If you've ever implemented Active Directory (AD), you know that DNS is a necessary evil. DNS is a vital part of AD planning—if you want AD domains, you must first set up DNS. More than almost any other Microsoft tool, AD and its underlying DNS system require planning. The "click first, think later" approach is a prescription for trouble. However, because of some AD-specific needs, making DNS work with AD can be problematic even for a DNS veteran. Let's review some essential principles for making DNS work in support of AD and take a look at some cool new DNS features in Windows Server 2003.
Setting up an AD domain requires first setting up one or more DNS servers to host a DNS zone of the same name. Note my use of the terms domain and zone. Domain can have two different meanings. You can speak of a DNS domain named bigfirm.biz and mean domain in a way that has nothing to do with AD or any Microsoft software. You can also refer to an AD domain named bigfirm.biz—that kind of domain would have little to do with DNS and everything to do with Microsoft security software. To avoid confusing DNS domains with AD domains, I'll use the term zone as a synonym for DNS domain.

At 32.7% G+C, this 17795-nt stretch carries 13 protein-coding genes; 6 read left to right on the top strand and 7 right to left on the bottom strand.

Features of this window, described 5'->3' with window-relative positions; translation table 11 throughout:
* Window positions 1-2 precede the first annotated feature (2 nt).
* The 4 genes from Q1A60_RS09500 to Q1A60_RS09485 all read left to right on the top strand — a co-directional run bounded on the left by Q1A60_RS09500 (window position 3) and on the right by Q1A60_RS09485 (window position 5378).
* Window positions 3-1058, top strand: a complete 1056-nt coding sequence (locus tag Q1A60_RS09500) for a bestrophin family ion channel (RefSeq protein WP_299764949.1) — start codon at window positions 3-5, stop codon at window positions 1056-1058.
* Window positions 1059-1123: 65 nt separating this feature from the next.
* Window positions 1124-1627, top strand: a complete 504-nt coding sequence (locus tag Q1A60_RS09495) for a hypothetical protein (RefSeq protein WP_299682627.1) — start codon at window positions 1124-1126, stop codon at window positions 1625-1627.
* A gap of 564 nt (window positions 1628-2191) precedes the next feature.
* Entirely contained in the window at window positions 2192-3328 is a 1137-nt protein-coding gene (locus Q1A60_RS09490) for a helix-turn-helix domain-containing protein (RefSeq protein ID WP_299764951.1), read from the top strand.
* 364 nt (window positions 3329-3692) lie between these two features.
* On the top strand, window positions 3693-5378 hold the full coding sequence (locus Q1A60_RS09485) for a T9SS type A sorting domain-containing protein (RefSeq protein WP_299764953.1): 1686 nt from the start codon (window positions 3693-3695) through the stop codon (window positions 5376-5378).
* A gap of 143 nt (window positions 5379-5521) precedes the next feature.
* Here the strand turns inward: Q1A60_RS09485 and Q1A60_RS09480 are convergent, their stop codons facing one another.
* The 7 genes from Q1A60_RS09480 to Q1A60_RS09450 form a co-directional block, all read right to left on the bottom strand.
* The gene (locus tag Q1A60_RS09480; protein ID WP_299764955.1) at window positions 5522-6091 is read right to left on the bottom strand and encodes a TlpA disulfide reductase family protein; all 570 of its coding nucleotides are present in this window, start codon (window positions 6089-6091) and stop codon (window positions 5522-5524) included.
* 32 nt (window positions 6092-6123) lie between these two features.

Suppose Bigfirm has a DNS server hosting a bigfirm.biz zone. This zone includes a Web server and some email servers that Bigfirm wants its customers to find. However, Bigfirm doesn't want to use that DNS server and that externally hosted bigfirm.biz zone for its AD implementation because AD stores sensitive data that Bigfirm doesn't want to display to the public Internet. Therefore, as most AD designers do, Bigfirm configures a set of DNS servers that aren't visible to the public Internet and that host a bigfirm.biz zone that's separate from the public bigfirm.biz zone. This approach is called split-brain (or split-horizon) DNS.